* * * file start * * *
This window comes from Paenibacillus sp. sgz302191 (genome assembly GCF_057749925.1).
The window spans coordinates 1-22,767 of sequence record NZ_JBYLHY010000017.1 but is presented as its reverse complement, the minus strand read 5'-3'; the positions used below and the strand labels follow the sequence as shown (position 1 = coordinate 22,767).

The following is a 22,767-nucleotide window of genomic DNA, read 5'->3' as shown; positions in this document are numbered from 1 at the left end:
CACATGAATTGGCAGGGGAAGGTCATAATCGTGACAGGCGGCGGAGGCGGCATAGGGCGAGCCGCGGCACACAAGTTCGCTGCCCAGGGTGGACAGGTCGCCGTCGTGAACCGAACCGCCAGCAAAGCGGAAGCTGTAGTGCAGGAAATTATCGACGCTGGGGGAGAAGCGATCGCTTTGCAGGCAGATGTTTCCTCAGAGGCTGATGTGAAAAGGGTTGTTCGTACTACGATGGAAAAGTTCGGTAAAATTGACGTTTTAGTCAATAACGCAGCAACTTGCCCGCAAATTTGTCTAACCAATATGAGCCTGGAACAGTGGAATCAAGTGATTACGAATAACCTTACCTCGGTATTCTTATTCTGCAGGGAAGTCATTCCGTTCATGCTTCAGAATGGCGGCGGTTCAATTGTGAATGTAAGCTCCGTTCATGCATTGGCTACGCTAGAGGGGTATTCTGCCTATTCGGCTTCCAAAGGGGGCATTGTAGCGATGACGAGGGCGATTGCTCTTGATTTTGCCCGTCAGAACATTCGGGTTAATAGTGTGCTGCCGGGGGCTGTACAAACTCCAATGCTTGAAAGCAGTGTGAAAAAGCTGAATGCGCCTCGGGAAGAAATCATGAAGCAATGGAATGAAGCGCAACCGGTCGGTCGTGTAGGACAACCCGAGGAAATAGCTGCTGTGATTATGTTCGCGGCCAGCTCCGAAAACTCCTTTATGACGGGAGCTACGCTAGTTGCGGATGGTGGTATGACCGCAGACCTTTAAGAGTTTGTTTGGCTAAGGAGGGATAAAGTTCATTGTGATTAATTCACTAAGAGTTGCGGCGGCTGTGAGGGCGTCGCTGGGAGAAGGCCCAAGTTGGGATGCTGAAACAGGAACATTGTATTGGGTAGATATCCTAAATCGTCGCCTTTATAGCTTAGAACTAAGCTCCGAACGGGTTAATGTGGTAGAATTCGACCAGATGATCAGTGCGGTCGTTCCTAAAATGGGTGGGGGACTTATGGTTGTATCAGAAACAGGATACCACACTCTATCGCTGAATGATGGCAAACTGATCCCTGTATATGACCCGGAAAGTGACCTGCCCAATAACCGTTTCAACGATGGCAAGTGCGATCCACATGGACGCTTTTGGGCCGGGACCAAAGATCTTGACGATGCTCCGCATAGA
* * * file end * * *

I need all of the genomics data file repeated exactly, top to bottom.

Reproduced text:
This window comes from Paenibacillus sp. sgz302191 (genome assembly GCF_057749925.1).
The window spans coordinates 1-22,767 of sequence record NZ_JBYLHY010000017.1 but is presented as its reverse complement, the minus strand read 5'-3'; the positions used below and the strand labels follow the sequence as shown (position 1 = coordinate 22,767).

The following is a 22,767-nucleotide window of genomic DNA, read 5'->3' as shown; positions in this document are numbered from 1 at the left end:
CACATGAATTGGCAGGGGAAGGTCATAATCGTGACAGGCGGCGGAGGCGGCATAGGGCGAGCCGCGGCACACAAGTTCGCTGCCCAGGGTGGACAGGTCGCCGTCGTGAACCGAACCGCCAGCAAAGCGGAAGCTGTAGTGCAGGAAATTATCGACGCTGGGGGAGAAGCGATCGCTTTGCAGGCAGATGTTTCCTCAGAGGCTGATGTGAAAAGGGTTGTTCGTACTACGATGGAAAAGTTCGGTAAAATTGACGTTTTAGTCAATAACGCAGCAACTTGCCCGCAAATTTGTCTAACCAATATGAGCCTGGAACAGTGGAATCAAGTGATTACGAATAACCTTACCTCGGTATTCTTATTCTGCAGGGAAGTCATTCCGTTCATGCTTCAGAATGGCGGCGGTTCAATTGTGAATGTAAGCTCCGTTCATGCATTGGCTACGCTAGAGGGGTATTCTGCCTATTCGGCTTCCAAAGGGGGCATTGTAGCGATGACGAGGGCGATTGCTCTTGATTTTGCCCGTCAGAACATTCGGGTTAATAGTGTGCTGCCGGGGGCTGTACAAACTCCAATGCTTGAAAGCAGTGTGAAAAAGCTGAATGCGCCTCGGGAAGAAATCATGAAGCAATGGAATGAAGCGCAACCGGTCGGTCGTGTAGGACAACCCGAGGAAATAGCTGCTGTGATTATGTTCGCGGCCAGCTCCGAAAACTCCTTTATGACGGGAGCTACGCTAGTTGCGGATGGTGGTATGACCGCAGACCTTTAAGAGTTTGTTTGGCTAAGGAGGGATAAAGTTCATTGTGATTAATTCACTAAGAGTTGCGGCGGCTGTGAGGGCGTCGCTGGGAGAAGGCCCAAGTTGGGATGCTGAAACAGGAACATTGTATTGGGTAGATATCCTAAATCGTCGCCTTTATAGCTTAGAACTAAGCTCCGAACGGGTTAATGTGGTAGAATTCGACCAGATGATCAGTGCGGTCGTTCCTAAAATGGGTGGGGGACTTATGGTTGTATCAGAAACAGGATACCACACTCTATCGCTGAATGATGGCAAACTGATCCCTGTATATGACCCGGAAAGTGACCTGCCCAATAACCGTTTCAACGATGGCAAGTGCGATCCACATGGACGCTTTTGGGCCGGGACCAAAGATCTTGACGATGCTCCGCATAGA